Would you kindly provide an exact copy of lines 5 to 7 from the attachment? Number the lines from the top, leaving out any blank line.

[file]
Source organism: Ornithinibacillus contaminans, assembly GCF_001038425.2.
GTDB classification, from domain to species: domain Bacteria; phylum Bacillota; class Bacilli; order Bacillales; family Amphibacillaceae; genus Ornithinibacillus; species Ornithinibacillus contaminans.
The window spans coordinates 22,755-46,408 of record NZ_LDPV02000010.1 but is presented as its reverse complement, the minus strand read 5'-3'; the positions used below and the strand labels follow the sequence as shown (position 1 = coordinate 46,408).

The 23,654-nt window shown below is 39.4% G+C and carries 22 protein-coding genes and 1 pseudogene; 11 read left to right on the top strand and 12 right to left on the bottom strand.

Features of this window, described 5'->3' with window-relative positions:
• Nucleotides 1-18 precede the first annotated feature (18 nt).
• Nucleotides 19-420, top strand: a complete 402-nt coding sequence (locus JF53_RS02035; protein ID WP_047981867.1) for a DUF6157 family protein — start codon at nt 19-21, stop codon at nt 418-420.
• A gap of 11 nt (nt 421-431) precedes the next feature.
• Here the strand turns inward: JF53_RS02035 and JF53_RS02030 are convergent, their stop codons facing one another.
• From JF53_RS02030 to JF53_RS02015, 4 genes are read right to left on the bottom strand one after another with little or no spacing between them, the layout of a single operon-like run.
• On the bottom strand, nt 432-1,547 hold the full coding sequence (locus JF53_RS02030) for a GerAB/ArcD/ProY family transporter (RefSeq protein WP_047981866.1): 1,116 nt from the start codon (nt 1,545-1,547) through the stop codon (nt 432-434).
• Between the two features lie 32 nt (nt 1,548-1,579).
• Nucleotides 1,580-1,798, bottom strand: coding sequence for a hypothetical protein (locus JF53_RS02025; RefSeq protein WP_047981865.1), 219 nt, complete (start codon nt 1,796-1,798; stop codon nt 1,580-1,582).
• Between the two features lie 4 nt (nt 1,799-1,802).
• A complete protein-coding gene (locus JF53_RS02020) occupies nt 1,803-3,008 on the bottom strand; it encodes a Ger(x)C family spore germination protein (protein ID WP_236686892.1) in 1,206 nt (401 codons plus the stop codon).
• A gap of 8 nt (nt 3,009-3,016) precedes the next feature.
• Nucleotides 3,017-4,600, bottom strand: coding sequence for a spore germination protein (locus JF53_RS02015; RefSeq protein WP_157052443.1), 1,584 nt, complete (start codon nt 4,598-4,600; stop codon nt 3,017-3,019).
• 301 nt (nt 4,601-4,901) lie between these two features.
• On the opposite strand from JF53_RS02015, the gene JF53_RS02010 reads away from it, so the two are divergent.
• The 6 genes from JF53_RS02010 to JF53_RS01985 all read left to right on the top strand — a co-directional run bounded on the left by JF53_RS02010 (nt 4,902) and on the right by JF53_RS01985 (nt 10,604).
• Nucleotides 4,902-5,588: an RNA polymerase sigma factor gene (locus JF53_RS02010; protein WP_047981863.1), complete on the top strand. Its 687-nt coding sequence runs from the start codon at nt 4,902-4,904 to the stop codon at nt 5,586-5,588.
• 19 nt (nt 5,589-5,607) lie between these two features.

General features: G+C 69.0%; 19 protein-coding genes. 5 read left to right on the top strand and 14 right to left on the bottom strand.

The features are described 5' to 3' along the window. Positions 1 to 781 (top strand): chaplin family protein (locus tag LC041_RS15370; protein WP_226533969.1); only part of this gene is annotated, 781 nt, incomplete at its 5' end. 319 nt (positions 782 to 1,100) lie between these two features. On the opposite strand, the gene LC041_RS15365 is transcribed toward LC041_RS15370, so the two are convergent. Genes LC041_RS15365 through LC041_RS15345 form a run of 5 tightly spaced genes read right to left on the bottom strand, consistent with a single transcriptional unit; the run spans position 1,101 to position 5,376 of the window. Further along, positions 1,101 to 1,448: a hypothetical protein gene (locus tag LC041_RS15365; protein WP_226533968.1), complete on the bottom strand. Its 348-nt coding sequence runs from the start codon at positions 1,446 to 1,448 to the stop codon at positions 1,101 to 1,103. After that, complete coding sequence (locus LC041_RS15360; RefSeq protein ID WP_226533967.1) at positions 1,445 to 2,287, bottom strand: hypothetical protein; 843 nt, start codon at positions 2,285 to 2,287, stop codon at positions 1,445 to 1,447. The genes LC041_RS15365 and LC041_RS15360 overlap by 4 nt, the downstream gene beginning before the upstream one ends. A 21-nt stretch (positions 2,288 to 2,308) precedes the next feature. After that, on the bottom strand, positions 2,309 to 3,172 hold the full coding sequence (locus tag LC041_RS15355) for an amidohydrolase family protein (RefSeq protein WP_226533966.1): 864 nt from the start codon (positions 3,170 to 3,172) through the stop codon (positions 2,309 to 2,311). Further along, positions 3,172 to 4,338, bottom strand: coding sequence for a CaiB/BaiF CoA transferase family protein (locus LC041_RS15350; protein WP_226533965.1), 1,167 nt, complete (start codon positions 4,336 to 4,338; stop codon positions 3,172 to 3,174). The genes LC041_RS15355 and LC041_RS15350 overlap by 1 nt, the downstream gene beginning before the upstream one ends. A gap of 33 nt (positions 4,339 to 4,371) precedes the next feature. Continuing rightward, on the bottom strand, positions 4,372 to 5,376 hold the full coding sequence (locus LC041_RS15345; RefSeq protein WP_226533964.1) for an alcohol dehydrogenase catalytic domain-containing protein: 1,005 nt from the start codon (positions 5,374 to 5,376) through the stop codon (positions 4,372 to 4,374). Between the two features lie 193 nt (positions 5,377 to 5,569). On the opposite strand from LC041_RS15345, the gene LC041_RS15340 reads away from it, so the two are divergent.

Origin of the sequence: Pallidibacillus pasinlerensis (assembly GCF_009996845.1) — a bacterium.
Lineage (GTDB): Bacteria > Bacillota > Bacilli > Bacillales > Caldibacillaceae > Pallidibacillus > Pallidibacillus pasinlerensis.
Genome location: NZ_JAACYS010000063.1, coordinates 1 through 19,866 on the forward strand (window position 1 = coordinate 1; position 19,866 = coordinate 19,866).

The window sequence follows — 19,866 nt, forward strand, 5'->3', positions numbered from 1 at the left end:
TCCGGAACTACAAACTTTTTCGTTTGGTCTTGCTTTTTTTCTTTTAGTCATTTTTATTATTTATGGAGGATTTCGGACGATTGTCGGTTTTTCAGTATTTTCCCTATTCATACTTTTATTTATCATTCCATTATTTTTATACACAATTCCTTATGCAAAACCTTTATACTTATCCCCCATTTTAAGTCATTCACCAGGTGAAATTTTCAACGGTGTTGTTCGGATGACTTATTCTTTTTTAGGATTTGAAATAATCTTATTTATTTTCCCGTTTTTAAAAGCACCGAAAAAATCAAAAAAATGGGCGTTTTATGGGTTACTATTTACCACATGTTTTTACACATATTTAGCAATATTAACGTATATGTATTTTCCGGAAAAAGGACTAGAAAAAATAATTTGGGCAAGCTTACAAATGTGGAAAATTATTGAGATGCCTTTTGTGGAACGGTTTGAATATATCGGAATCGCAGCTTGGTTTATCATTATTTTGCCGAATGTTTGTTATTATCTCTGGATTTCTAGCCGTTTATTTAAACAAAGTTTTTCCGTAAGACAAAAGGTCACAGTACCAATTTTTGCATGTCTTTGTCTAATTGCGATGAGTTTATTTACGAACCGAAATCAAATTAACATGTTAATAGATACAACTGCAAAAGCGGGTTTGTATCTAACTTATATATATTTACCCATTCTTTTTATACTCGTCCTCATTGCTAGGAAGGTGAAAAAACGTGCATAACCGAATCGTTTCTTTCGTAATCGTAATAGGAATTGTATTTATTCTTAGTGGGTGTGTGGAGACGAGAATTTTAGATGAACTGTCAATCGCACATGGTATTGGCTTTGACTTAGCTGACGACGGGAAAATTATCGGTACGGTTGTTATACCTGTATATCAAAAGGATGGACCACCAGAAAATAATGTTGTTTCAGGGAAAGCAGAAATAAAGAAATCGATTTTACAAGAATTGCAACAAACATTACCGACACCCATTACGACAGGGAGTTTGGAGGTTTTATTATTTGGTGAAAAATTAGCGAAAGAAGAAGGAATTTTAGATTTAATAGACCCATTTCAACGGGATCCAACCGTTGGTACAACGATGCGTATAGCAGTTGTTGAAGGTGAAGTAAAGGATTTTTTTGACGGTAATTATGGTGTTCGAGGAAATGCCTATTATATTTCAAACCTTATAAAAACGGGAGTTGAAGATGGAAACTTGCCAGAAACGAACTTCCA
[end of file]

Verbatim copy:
Features of this window, described 5'->3' with window-relative positions:
• Nucleotides 1-18 precede the first annotated feature (18 nt).
• Nucleotides 19-420, top strand: a complete 402-nt coding sequence (locus JF53_RS02035; protein ID WP_047981867.1) for a DUF6157 family protein — start codon at nt 19-21, stop codon at nt 418-420.